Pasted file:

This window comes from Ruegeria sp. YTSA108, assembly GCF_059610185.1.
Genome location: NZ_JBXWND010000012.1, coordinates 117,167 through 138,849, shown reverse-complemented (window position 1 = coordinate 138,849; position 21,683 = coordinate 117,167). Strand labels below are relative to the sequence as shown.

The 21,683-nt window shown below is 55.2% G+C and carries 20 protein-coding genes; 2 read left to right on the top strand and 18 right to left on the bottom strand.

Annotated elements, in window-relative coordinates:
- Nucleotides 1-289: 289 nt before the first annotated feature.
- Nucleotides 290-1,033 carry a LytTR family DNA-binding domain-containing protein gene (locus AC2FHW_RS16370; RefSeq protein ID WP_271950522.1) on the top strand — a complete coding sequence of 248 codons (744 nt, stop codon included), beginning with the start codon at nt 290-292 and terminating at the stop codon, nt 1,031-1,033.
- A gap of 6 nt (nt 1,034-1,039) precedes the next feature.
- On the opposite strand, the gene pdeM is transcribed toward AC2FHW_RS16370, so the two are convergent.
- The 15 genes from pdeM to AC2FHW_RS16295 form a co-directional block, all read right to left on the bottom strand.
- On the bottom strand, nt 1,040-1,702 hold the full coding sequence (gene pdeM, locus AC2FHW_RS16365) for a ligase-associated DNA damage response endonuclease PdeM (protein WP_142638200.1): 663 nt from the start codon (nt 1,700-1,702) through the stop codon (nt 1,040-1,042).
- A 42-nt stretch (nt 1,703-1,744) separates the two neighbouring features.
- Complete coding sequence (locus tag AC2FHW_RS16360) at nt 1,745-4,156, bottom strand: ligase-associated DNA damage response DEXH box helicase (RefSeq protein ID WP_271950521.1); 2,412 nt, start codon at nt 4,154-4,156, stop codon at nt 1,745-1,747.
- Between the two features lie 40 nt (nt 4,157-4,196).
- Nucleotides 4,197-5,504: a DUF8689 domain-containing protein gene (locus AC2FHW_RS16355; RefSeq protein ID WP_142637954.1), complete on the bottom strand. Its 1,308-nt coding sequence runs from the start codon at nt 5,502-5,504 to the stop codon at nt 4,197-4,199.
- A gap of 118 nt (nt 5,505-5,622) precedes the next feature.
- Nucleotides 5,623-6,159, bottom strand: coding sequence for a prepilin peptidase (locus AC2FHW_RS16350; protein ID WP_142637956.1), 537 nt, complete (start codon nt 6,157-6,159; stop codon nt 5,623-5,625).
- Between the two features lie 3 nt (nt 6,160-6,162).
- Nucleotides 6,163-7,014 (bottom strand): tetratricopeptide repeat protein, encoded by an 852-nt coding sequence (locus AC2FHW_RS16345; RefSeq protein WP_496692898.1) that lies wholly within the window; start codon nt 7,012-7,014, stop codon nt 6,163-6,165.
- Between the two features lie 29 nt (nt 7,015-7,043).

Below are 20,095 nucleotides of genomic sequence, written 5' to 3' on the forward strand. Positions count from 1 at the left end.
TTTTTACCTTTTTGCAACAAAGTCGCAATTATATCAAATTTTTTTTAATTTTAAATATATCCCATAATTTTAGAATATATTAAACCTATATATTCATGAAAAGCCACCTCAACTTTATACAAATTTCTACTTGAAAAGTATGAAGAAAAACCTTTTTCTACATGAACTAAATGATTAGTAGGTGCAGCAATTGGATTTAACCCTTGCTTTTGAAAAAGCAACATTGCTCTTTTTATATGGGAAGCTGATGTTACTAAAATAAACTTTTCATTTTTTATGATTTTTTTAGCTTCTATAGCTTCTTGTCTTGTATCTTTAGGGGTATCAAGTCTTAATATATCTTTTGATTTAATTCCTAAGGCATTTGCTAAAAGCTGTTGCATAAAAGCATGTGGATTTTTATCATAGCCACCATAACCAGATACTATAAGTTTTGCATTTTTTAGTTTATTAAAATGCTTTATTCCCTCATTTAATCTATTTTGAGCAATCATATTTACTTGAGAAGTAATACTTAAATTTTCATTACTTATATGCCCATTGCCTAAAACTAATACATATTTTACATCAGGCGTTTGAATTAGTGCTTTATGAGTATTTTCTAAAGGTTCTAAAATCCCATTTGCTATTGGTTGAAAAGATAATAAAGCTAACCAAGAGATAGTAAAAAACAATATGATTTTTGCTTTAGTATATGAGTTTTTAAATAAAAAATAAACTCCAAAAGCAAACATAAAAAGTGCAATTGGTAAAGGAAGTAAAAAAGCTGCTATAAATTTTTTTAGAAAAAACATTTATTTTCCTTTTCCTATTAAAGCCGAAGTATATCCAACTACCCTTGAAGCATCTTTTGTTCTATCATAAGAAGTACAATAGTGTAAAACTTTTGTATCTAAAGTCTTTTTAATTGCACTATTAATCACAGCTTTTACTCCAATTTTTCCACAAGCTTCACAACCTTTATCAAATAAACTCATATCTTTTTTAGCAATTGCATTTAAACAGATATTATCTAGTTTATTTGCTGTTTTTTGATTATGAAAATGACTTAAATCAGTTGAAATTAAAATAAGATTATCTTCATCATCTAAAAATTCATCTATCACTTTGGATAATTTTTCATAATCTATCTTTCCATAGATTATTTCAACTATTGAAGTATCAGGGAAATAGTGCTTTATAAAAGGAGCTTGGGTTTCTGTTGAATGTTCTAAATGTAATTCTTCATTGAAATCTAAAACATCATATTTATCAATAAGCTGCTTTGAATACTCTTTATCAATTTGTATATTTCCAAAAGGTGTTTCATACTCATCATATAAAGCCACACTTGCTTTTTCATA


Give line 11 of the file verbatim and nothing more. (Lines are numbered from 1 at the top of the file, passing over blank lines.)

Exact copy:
- A 42-nt stretch (nt 1,703-1,744) separates the two neighbouring features.